In reaching her step-three conclusions, the ALJ considered the opinion of medical expert Maria Rivero, M.D., who opined that Plaintiffs impairments did not meet or medically equal the criteria of Listing 14.02. (R. at 23.) The ALJ noted that Dr. Rivero had cited to objective findings throughout the medical record to support her conclusions and consequently afforded Dr. Rivero's opinion concerning Listing 14.02 great weight. (R. at 23.)

         Ultimately, with neither Paragraph A nor Paragraph B of Listing 14.02 satisfied, the ALJ concluded that Plaintiffs impairments - both singly and in combination - did not meet or medically equal the criteria of the Listing. (R. at 22.) Substantial evidence supports the ALJ's conclusion.

         1. Plaintiffs Objective Medical Records Support the ALJ's Listing 14.02 Findings.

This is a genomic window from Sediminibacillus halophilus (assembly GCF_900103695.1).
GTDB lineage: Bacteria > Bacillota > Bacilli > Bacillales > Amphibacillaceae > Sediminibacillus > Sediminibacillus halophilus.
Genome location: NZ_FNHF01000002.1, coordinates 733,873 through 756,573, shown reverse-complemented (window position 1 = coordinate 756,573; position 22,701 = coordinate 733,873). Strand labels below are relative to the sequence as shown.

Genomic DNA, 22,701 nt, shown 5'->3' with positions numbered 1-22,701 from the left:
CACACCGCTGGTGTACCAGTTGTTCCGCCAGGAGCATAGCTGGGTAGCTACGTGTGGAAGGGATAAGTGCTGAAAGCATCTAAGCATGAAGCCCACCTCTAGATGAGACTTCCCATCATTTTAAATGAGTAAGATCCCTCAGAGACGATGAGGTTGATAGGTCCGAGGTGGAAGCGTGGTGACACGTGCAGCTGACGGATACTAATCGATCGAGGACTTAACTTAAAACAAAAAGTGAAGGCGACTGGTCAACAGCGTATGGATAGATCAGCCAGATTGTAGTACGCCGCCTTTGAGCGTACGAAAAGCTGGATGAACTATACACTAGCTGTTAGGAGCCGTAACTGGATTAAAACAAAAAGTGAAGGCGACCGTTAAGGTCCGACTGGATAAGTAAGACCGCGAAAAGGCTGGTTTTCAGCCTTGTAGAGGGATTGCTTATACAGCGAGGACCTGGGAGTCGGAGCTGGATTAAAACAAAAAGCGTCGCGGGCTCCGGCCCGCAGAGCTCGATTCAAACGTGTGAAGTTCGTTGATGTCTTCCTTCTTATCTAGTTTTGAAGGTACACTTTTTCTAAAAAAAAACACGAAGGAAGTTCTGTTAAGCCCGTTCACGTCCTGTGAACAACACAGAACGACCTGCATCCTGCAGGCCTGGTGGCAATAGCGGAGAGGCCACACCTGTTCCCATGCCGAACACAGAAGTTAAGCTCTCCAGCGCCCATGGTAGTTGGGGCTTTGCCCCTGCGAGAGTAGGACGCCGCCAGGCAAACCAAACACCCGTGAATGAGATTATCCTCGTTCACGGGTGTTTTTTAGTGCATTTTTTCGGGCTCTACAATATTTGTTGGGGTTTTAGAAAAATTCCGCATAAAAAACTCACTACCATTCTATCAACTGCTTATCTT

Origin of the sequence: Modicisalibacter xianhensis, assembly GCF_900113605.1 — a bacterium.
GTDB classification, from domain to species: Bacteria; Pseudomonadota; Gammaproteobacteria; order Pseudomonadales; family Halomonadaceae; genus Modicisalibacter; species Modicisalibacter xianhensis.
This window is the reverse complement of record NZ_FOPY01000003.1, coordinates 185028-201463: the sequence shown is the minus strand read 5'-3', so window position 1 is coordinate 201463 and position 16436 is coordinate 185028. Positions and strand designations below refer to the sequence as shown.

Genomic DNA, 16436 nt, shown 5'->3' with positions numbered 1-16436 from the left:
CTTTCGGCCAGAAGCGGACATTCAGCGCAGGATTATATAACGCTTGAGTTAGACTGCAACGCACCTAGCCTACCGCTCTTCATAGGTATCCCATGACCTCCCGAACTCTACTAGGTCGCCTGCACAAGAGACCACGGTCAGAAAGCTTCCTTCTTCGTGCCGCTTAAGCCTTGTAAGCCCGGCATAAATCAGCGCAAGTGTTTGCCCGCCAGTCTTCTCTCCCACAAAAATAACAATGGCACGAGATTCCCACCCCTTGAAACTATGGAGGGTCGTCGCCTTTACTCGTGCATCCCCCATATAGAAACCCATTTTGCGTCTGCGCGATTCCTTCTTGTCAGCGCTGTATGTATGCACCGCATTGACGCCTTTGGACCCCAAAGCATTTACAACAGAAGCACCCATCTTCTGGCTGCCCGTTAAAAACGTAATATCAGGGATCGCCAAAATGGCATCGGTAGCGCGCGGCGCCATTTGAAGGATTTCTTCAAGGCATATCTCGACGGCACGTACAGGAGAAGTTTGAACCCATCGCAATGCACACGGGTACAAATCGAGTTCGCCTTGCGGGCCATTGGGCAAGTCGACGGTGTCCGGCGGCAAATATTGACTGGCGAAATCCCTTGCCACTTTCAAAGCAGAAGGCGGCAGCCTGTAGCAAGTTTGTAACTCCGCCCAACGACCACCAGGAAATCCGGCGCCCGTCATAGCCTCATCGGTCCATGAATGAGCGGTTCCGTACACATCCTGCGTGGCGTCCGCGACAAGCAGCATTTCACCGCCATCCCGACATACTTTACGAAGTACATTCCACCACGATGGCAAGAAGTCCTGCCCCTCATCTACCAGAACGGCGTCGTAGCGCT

A review of the entire medical record provides substantial evidence to support the ALJ's findings regarding Listing 14.02. First, Plaintiffs records support the ALJ's finding that the objective medical record provided minimal evidence of multisystemic effects. (R. at 22.) Indeed, although Plaintiff cites to records from May and August 2016 indicating possible sarcoidosis/SLE involvement with her nervous system, (PL's Mem. at 13 (citing R. at 747, 776)), the May 2016 record noted that her neurological exam appeared "ok" and questioned Plaintiffs complaints of seizures, (R. at 747), and the August 2016 record reflected that Plaintiffs palsies and neuropathy could be a manifestation of her rheumatological disease, (R. at 776). Moreover, medical studies performed after August 2016 showed no abnormalities in Plaintiffs nervous system. (R. at 739 (noting results from October 2016 electroencephalogram ("EEG") showing no seizure activity and ...